The appalling poor service suffered by commuters who have to use Southern Rail is about to be turned into a stage musical. Reporting by JEREMY CLACKSON, transport correspondent, and BELLA BARTOCK, arts editor
The possible musical numbers that could be included in a musical about the dysfunctional railway service offered by Govia Thameslink Railways on the Southern network are manifold.
For instance, there’s the old Squeeze favourite, Up The Junction, for rail users who know that their day’s been ruined, usually by delays near Clapham Junction.
There’s The Wheels On The (Replacement) Bus Go Round and Round, a real winner with younger members of the audience, less popular with their parents.
There’s the Beatles Ticket To Ride (just no train to take you).
And of course there’s the timeless Abba hit, Waterloo. Although we believe that might be cancelled.
In fact, none of those numbers are due to be in the book of a new musical being staged at the Brighton fringe festival and promoted by the Association of British Commuters, though they do promise that a version of the John Lennon classic Imagine (as in “Imagine there’s no Southern, It’s easy if you try”) will be in the show when it is premiered this weekend.
The show is a spin-off production from Brighton satirists of The Treason Show – Mark Brailsford and Simon Levenson. The comedy musical tells of a commuter love story amid Southern Rail chaos – while in the background, a train company collapses and nobody seems to care.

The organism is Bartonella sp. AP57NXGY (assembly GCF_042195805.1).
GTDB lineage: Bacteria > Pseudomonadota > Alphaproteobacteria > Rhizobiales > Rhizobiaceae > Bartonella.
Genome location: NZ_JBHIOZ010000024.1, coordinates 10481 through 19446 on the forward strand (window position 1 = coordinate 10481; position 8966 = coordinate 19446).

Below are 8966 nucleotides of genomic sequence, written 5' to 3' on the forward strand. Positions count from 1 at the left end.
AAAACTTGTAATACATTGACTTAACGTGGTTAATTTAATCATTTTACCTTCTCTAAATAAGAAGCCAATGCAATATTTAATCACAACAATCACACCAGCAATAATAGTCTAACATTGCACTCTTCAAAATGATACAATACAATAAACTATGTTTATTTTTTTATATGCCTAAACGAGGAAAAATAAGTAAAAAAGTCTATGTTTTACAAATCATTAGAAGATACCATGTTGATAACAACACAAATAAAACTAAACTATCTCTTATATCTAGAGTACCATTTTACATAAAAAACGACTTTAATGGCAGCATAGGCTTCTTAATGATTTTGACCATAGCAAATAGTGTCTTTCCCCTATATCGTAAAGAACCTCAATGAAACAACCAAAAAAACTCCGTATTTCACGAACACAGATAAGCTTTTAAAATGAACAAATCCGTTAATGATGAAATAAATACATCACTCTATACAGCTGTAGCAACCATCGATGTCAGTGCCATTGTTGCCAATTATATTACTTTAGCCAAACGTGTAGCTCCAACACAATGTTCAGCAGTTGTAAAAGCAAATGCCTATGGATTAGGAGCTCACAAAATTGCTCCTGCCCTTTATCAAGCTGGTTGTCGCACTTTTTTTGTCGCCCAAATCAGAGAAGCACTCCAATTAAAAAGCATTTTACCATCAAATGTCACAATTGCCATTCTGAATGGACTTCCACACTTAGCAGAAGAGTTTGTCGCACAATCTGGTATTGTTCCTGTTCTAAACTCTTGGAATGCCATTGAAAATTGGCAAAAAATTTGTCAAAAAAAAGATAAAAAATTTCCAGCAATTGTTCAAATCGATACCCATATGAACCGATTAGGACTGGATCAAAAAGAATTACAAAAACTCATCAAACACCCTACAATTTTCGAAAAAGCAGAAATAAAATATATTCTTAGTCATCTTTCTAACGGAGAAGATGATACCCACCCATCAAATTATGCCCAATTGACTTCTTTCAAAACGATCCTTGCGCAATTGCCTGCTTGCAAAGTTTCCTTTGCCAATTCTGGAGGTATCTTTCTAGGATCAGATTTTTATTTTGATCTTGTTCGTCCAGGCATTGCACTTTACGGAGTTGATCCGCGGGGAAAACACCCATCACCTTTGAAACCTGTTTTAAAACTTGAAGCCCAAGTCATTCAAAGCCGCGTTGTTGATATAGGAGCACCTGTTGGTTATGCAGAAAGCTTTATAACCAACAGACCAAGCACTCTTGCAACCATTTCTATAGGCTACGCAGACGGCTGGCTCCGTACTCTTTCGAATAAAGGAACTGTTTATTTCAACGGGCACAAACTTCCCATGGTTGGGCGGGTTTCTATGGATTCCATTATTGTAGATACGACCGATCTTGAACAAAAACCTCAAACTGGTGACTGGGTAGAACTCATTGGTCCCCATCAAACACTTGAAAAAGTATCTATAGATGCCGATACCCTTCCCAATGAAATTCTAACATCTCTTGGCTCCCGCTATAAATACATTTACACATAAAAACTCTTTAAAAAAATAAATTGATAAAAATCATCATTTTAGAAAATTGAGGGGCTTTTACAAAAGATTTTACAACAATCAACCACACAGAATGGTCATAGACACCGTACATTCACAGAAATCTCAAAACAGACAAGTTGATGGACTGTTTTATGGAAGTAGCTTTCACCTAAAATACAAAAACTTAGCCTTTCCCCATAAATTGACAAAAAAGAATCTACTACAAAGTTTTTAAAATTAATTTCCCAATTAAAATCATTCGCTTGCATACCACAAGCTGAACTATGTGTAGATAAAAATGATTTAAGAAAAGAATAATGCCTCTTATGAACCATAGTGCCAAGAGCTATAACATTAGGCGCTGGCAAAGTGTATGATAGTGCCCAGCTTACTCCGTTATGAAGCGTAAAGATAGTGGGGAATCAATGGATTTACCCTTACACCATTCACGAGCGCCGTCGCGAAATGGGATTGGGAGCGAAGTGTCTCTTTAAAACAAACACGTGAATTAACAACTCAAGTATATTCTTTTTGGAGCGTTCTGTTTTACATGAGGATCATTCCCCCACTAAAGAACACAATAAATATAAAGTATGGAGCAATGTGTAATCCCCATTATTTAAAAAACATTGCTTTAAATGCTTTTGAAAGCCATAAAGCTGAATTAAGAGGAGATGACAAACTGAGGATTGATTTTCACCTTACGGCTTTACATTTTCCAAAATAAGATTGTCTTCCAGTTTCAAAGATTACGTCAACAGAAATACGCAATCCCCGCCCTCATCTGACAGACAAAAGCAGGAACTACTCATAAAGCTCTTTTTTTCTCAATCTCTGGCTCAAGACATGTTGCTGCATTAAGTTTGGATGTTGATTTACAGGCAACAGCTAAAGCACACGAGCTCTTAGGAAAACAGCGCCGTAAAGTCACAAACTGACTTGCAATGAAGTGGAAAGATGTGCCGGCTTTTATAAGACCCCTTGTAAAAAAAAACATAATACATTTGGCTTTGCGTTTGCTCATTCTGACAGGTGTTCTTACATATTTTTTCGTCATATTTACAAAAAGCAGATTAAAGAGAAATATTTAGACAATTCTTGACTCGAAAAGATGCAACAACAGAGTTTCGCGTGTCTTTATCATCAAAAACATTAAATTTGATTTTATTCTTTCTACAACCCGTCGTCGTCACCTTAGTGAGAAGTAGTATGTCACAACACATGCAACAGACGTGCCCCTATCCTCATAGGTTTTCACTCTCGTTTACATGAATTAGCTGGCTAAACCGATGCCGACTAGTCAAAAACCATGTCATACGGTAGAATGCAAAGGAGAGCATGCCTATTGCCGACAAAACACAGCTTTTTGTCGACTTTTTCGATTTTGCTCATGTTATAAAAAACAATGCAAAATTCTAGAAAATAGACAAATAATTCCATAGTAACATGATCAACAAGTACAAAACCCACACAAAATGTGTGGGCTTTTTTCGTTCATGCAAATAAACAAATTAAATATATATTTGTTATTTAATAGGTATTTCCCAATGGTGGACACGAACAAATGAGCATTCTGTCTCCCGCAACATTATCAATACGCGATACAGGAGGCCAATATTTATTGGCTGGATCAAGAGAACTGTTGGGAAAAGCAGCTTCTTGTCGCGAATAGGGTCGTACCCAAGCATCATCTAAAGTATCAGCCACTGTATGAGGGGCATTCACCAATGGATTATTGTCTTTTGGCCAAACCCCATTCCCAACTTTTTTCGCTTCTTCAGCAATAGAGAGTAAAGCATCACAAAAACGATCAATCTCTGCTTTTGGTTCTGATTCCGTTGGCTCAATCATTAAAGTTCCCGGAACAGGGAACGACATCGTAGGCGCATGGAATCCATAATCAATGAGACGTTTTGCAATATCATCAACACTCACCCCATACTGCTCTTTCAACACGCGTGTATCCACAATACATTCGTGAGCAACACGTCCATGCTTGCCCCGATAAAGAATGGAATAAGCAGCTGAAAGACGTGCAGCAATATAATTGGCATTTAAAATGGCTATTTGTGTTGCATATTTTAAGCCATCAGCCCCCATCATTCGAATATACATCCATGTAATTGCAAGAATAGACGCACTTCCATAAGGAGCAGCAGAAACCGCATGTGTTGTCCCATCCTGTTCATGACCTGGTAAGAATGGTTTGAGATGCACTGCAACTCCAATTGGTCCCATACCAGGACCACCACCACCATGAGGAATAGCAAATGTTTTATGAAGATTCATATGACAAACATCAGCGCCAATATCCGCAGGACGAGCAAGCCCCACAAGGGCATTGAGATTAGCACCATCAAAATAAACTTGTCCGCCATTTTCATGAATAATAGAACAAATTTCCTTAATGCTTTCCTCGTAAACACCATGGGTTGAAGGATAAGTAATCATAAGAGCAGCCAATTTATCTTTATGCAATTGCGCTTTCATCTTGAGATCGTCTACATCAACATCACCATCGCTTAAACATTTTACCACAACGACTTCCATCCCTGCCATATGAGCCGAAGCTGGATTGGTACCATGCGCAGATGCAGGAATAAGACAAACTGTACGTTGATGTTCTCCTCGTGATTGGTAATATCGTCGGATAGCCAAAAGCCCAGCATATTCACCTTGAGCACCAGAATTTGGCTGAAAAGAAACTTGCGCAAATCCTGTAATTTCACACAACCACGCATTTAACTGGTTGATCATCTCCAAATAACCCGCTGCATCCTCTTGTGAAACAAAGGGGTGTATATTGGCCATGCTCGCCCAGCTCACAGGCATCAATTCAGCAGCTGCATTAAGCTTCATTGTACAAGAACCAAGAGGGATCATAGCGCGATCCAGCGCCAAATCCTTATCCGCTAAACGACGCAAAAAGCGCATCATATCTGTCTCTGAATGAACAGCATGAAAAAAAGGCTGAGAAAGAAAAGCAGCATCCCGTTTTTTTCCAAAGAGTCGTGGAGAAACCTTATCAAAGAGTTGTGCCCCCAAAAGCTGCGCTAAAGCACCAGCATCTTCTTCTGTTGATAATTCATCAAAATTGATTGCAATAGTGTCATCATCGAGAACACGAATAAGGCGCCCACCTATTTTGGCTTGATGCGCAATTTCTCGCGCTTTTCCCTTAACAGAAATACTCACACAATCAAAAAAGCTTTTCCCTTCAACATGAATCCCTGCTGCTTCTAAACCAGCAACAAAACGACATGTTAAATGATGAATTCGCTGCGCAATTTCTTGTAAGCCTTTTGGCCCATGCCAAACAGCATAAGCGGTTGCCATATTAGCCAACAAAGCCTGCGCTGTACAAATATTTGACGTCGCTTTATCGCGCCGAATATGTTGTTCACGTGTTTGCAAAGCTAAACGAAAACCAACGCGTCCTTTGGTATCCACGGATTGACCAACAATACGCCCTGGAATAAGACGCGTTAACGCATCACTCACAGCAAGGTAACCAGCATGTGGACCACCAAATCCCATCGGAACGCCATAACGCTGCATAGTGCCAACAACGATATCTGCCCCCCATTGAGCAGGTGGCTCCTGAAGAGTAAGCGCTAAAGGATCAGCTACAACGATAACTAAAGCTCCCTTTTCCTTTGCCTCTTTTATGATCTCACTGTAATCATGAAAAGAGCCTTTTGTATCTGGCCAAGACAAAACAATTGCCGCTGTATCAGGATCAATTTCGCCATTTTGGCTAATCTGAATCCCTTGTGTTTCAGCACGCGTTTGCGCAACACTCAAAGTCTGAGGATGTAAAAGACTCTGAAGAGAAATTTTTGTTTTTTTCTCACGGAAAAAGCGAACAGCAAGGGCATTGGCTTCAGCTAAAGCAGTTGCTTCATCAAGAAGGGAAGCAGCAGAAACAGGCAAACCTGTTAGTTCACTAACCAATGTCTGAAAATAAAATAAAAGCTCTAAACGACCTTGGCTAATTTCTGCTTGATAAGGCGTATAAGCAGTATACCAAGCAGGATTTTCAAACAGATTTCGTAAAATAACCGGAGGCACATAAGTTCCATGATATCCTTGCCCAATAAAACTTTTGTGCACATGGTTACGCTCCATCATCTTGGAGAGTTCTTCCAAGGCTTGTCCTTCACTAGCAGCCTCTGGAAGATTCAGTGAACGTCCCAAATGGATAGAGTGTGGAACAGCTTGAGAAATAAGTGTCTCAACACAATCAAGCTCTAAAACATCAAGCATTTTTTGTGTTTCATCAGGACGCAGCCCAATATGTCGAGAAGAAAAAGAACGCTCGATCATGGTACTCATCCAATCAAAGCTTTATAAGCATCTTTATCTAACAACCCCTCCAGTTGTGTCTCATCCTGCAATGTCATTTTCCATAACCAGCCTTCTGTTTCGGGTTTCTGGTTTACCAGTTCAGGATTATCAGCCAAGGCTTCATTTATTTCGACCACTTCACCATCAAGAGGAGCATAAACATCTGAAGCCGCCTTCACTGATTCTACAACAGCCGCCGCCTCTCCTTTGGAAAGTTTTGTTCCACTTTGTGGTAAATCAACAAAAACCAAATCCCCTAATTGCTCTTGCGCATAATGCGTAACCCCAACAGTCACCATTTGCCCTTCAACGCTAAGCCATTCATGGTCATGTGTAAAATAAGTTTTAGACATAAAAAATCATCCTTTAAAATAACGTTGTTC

Co-writer Levenson said, “I suffered the daily journey from Hove to Croydon throughout 2016 so was not lacking in inspiration when writing the show!
“When the circumstances around you are that absurd, it really just lends itself to satire. Commuters won’t forget any part of this crisis in a hurry and we really felt they deserved a bit of comedy relief and catharsis.”
Brailsford said, “The Treason Show has performed Southern Rail parody songs for five years already – and they have always gone down incredibly well with the audience. In the last 18 months of the crisis however, the reaction has been intense and anger pronounced.
“The Southern Rail crisis is one of those rare political issues that has affected absolutely everyone in our community – whether daily commuter, local business or part-time passenger. I don’t know anyone in Brighton who has managed to avoid the damage it has done.”
This week’s performances are from 4.30pm on Friday and Saturday, June 2-3 at Spiegeltent: Bosco.
Of course, in one cruel satirical twist, all the performances will probably require Croydon theatre-goers wishing to see the show to travel… by train.
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